Example: Nuclear family or extended family.
Audio Pronunciation: (fam·i·ly)
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- Plural: families
- Due to the continuum of family variations across societies and cultures no single definition can encapsulate such a dynamic term but the underlying theme is sharing resources and responsibilities among the members such as living together, pooling economic resources, and caring for the young. Additionally, the term domestic group is sometime used as a replacement for family and even household because it is less problematic.
- Family, along with marriage, is a primary social unit for socialization.
- Family is a source ascribed statuses such as ethnicity and socioeconomic status.
- Defining family is not simply an academic exercise but a determinate of what is “normal” or “deviant.” The definition of family has numerous repercussions in legal and political systems.
- Early work into the sociology of the family by Talcott Parsons (1902–1979) and Robert Bales (1916–2004) contended that the primary functions of the family are primary socialization and personality stabilization in Family Socialization and Interaction Process (1955). Parsons and Bales were studying the nuclear family in the post-WWII years in the United States from the functionalist perspective.
- The term symmetrical family coined by Michael Young (1915–2002) and Peter Willmott (1923–200) in The Symmetrical Family (1973), based on research in England, describes the evolution of the family structure towards a more egalitarian model of joint conjugal-role relationships. The implications and criticisms of this work are oft discussed in the social sciences.
- The Sociology of Housework (1974) by Ann Oakley (1944) fueled the sociological discussion of domestic labor inside a family, as did The Second Shift: Working Parents and the Revolution at Home (1989) by Arlie Hochschild (1940) and Anne Machung over a decade later.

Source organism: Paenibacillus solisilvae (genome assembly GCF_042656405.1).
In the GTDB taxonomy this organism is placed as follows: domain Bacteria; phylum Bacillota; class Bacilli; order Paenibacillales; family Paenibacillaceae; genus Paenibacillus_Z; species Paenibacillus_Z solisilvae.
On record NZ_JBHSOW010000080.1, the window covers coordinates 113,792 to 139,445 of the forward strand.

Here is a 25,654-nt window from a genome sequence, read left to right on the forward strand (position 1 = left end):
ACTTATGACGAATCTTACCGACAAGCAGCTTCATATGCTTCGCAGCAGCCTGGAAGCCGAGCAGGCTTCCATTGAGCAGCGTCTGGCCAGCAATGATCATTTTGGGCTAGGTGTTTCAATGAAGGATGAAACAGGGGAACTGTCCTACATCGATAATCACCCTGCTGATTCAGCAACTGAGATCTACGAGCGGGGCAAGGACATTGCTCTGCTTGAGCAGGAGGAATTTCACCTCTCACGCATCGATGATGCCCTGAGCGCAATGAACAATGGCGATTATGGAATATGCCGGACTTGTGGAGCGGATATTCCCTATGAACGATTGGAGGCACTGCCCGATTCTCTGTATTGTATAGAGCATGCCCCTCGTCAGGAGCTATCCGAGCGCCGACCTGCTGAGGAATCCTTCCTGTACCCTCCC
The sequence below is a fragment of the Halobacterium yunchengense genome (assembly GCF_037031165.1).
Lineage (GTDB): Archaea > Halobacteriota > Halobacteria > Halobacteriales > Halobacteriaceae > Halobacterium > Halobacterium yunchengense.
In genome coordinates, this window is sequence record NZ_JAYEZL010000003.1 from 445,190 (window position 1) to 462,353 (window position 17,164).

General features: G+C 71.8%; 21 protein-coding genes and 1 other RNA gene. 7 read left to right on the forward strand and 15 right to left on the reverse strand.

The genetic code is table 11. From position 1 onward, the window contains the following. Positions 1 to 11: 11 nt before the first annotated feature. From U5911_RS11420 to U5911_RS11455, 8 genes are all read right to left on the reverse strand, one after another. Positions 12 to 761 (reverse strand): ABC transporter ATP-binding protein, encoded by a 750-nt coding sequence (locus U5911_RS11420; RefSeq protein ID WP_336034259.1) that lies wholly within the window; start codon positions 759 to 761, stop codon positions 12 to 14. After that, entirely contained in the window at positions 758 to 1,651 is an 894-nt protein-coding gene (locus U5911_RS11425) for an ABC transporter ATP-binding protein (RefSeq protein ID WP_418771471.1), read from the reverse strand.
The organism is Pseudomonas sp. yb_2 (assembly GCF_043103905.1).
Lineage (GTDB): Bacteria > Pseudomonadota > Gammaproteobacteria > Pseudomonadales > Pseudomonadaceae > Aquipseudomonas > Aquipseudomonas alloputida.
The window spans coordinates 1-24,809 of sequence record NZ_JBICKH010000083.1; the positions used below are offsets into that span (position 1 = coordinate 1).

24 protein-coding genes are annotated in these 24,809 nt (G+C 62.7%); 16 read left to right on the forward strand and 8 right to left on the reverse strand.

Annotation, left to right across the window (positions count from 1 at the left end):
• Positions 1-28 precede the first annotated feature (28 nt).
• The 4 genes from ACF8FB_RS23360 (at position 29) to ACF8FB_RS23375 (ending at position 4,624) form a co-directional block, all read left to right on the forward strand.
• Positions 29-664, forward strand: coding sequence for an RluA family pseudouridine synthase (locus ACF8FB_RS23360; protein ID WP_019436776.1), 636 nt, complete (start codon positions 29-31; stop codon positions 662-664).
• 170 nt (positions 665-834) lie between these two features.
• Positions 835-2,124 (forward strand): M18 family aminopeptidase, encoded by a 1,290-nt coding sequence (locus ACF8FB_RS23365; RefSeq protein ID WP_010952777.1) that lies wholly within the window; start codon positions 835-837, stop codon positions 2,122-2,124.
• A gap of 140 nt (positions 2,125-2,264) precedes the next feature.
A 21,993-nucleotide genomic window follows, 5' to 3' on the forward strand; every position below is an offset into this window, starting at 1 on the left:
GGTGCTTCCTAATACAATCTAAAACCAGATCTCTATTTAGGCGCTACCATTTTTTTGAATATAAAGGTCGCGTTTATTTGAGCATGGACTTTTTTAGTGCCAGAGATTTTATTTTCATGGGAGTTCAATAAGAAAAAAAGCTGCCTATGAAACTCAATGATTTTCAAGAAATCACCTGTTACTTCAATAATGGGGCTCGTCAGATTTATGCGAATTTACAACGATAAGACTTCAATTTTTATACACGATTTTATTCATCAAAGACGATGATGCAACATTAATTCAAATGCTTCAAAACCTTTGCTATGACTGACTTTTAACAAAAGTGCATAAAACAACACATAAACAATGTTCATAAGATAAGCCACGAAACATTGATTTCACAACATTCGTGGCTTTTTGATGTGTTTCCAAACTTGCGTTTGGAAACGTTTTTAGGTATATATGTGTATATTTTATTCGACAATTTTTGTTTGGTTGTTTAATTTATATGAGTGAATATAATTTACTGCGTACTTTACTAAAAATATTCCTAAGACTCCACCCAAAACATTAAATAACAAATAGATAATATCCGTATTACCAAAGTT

- Families We Choose: Lesbians, Gays, Kinship (1991) by Kath Weston and A World of their Own Making: Myth, Ritual, and the Quest for Family Values (1996) by John Gillis further challenged traditional notions of family and norms.
- A type of institution and social system.
- Also called:
- family unit
- Family used in a sentence: My mom instilled in me the value of family.
- Family Word Origin – Online Etymology Dictionary: etymonline.com
- Berns, Roberta. 2004. Child, Family, School, Community: Socialization and Support. Belmont, CA: Wadsworth/Thomson Learning.
- Collins, Randall. 1985. Sociology of Marriage and the Family: Gender, Love, and Property. Chicago: Nelson-Hall.
- Hill, Shirley A. 2012. Families: A Social Class Perspective. Los Angeles: SAGE/Pine Forge Press.
- LaRossa, Ralph. 1984. Family Case Studies: A Sociological Perspective. New York: Free Press.
- Mead, Margaret, and Ken Heyman. 1965. Family. New York: Macmillan.
- Newman, David M. 2009. Families: A Sociological Perspective. Boston, MA: McGraw-Hill Higher Education.
- Parsons, Talcott, and Robert Freed Bales. 1955. Family, Socialization and Interaction Process. Glencoe, IL: Free Press.
- Scott, Jacqueline L., Judith Treas, and Martin Richards. 2004. The Blackwell Companion to the Sociology of Families. Malden, MA: Blackwell.